THREE FORENSIC ACCOUNTING TECHNIQUES TO DETECT FRAUD
When it comes to detecting fraud, there are three forensic accounting techniques used. These are data mining with computers, review of other documents using various methods and conducting interviews.
1. Data mining with computers
Data mining is about looking for anomalies, trends and patterns in the data relating to the business and its finances.
These could include the digital accounting files available or files and data sets relating to products, suppliers and so on.
As the world is increasingly moving from traditional paper filing to digital filing, data mining is becoming a more important tool for forensic accountants.
The data mining is often done with automated software that has been designed to notice anomalies or patterns. Occasionally, a person reviews the data and the forensic accounting team studies any noticeable differences further.
A big part of the data mining involves around the concept of Metadata. This is the information related to the organization’s computer programs and the specific files used. Metadata is used to identify things like:
- The date when the file was created and whether it had been modified.
- The location of the file and whether it has changed.
- The identity of the person who has modified and changed information or the location.
Finding and understanding the trail of the digital files is important because it can reveal fraud.
For example, if the financial figures are wrong, data mining can identify whether they have been wrong since the start (i.e. possibly as a result of a typing mistake) or if they have been tampered with later (i.e. changed to create stronger income figures and thus pointing to a fraudulent and intentional action).
Aside from the metadata, forensic accounting also uses data mining to review the information in the file and the patterns revealed by data.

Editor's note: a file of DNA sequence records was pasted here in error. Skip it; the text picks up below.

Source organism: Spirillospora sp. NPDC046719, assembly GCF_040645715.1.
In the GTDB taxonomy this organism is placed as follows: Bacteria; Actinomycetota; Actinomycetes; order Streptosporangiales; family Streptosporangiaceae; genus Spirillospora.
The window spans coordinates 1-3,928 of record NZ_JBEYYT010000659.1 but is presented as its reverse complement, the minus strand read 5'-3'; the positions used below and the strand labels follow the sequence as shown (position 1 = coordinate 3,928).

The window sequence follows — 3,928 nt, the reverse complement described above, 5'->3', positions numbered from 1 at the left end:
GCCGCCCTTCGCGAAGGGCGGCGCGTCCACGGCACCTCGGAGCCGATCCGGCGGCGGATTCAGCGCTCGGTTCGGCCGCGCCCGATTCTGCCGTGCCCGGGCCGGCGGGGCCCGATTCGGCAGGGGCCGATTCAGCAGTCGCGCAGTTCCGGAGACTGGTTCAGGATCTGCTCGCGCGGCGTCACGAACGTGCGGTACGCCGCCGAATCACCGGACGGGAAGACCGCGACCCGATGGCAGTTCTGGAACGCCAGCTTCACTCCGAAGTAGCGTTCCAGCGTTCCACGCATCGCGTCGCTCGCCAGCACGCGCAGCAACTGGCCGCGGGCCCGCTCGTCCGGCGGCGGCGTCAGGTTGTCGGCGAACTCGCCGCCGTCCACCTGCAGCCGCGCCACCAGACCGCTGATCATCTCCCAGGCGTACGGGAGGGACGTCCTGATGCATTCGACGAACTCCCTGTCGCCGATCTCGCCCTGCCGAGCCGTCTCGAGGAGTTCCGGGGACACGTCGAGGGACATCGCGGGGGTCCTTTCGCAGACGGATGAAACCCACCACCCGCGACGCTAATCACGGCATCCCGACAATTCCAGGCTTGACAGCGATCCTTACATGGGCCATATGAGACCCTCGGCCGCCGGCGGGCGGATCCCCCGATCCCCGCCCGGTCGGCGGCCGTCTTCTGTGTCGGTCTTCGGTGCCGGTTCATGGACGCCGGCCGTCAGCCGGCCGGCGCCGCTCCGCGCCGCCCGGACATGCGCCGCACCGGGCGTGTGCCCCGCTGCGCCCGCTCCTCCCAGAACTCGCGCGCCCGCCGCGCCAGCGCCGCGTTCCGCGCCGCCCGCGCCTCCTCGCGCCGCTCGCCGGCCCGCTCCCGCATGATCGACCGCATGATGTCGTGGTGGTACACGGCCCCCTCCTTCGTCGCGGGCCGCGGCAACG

Forensic accountants can spot fraud by data mining with actions like:
- Evaluating the frequency of payments and consistency of financial figures.
- Finding gaps in ledgers or missing data files or information.
- Examining the vendor and supplier information, including addresses.
Data mining also utilizes different mathematical formulas for spotting fraud. Among the most popular is the Benford’s Law. The technique is explained further in the video below:
Data mining is performed on any computer or another device that is used by the organization and which could include information that might help the forensic accounting team.
These include things like personal computers, network servers, answering machines, digital cameras, fax machines, printers, GPS systems and so on.
2. Reviewing other documents
Of course, information isn’t always in digital format and forensic accounting has to use document reviewing strategies to spot fraud. Reviewing physical documents can be tricky for the forensic team because they need to ensure they follow the right legal procedures in accessing, storing and managing these files.
For example, they can’t illegally obtain business documents and then use them to accuse the business of fraud – everything has to follow the correct and legal route.